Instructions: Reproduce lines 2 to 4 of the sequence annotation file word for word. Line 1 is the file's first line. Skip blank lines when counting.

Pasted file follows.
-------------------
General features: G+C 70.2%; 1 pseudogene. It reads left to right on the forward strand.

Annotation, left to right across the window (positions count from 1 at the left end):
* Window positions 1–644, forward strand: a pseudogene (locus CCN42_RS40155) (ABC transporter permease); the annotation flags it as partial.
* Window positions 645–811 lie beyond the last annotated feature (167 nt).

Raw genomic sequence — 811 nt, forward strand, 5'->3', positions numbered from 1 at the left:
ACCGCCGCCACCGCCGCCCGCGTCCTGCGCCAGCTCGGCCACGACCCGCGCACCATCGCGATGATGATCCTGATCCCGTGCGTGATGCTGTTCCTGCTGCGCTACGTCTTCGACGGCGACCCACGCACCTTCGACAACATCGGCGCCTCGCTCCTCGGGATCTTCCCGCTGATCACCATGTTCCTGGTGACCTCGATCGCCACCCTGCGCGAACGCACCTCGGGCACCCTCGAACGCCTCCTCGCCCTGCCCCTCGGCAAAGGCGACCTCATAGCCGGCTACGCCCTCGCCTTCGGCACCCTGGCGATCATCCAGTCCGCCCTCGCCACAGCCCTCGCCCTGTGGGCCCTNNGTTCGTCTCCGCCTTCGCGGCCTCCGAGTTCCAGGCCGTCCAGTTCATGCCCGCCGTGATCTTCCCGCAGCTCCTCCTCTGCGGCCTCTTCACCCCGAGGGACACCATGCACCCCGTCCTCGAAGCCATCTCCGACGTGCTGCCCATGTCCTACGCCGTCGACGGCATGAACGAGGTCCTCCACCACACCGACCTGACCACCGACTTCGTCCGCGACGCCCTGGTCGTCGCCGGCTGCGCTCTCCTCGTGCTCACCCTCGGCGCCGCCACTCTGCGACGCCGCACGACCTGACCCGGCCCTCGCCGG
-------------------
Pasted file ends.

Annotation, left to right across the window (positions count from 1 at the left end):
* Window positions 1–644, forward strand: a pseudogene (locus CCN42_RS40155) (ABC transporter permease); the annotation flags it as partial.
* Window positions 645–811 lie beyond the last annotated feature (167 nt).